Wednesday 29 February 2012

Support vs. Sabotage - Who's got your back?

Are there people in your life who you need to justify your healthy eating habits to? When you go to the bathroom, do they lay a cookie on your desk and say “C’mon – live a little!!”? When you say you have quit sugar, do they say “You’re no fun anymore!”? Or do they just downright crack it when you say you are giving up bread?

                                                              Image source:

What I have learnt over the years is that people are very defensive when it comes to food. They don’t like to change and they don’t like those around them to change either. I know this because I used to be one of these people.

It may be hard to believe, but my husband is just as much of a nutrition nerd, if not more so, than me. While I have always been interested in healthy living, he deserves the credit for opening my mind to life without bread and pasta and instead focussing on more nutrient dense foods. He therefore also deserves the credit for making me a happier, more energetic, and generally more pleasant person. However I didn’t take too nicely to his suggestions at first. You see, this is what my daily menu used to look like:

  • Breakfast: All Bran with banana, nuts, seeds and honey with rice milk OR porridge 
  • Lunch: Salad with some sort of protein OR a wrap/sandwich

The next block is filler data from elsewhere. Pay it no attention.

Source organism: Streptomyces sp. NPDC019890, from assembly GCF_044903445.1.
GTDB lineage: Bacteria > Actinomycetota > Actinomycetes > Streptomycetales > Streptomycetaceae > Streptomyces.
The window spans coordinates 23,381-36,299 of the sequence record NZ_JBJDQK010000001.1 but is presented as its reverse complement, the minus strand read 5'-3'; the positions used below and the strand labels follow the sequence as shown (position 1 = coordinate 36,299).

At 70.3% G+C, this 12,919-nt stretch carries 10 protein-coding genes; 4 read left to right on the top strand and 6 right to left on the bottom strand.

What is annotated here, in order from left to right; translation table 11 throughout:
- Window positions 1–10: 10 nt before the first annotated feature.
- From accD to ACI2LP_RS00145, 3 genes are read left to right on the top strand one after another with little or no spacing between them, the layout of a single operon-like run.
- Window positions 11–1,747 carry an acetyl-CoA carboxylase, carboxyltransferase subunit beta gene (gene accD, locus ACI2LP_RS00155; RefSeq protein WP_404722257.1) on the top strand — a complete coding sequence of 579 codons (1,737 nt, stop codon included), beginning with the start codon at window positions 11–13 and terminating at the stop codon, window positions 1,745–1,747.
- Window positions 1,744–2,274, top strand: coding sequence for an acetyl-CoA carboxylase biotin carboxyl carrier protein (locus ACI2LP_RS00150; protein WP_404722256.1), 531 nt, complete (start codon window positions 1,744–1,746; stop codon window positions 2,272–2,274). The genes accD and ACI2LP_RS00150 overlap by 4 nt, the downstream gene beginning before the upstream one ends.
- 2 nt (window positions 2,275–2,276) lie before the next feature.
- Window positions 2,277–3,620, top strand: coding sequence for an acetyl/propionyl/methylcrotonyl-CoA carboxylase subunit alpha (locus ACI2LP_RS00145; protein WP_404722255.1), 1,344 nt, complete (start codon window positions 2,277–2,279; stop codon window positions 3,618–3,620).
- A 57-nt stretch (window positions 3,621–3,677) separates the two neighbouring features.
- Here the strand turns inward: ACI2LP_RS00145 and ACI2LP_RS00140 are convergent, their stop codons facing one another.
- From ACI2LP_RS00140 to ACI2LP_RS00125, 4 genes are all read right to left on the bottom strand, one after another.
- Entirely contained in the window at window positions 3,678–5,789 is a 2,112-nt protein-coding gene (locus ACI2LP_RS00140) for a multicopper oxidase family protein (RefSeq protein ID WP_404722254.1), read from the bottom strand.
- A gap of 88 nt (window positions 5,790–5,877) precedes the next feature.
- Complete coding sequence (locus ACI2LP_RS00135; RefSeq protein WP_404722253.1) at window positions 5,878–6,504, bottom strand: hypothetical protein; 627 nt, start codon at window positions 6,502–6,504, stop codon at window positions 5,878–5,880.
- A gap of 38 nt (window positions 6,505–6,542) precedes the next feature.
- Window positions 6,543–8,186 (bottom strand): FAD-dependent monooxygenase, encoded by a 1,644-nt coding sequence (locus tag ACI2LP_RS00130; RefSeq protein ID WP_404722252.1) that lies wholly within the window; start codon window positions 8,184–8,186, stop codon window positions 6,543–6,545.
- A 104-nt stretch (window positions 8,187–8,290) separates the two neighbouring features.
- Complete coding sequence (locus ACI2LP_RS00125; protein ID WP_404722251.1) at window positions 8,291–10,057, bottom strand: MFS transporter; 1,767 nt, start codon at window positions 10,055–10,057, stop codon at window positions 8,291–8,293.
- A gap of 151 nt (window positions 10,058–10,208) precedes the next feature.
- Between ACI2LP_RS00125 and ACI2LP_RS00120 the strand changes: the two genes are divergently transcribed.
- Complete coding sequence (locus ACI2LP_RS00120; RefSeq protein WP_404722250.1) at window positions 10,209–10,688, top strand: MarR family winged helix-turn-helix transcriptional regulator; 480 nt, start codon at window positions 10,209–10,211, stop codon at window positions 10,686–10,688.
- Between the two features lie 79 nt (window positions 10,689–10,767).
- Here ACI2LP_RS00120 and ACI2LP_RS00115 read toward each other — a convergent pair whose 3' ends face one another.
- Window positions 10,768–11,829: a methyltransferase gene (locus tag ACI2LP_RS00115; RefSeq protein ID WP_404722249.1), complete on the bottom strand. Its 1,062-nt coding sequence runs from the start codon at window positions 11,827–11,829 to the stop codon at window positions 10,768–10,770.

• Dinner: Some sort of meat and vegies OR risotto OR pasta

Now, let it be known, he didn’t actually tell me that I should be eating differently. He was just gradually transitioning to a paleo-style diet himself, and I didn’t like it. Why, I don’t know. But I got angry…all the time….until he got angry back. That I was abusing him for trying to obtain optimal health pissed him off. And rightly so. Who was I to stop him from being healthy? How presumptuous of me to think that my way was the right way. So did I change my diet straight away? No, no I didn’t. I’m a little stubborn in that I need to find things out for myself. So that’s what I did – I started reading information on nutrition other than the mainstream regurgitation I was being fed at uni. And what I found was some solid scientific evidence to back up his nutritional decisions. I had to admit he was right all along (I still haven’t done that. I told you – stubborn!). 

The real power was not in knowing this information, but what I did with it – I started to make changes to my diet. Just small changes at first – it probably took me around a year to completely take grains out of my diet, but I have never looked back since. Friends ask me if I miss bread and pasta – I miss them like I miss the constant itching from my chronic eczema. I miss them like I miss the extreme mood and energy swings I would experience throughout the day. I miss them like I miss the daily diarrhoea. So no….I don’t miss bread and pasta.

But I diverge – this was a post about support!!! My point was change is hard at the best of times. We are creatures of habit and routine. In order to make change we first need to have a really good reason to do so (e.g. to have more energy, to be a good role model for your kids, to not die from a heart attack before the age of 50). I could waffle on all day about what to eat for optimal health, but unless you embrace the concepts yourself and also understand why you are changing, you are setting yourself up for failure. Finally, and most importantly, we need support. We need it from everyone around us – friends, colleagues, partners, family.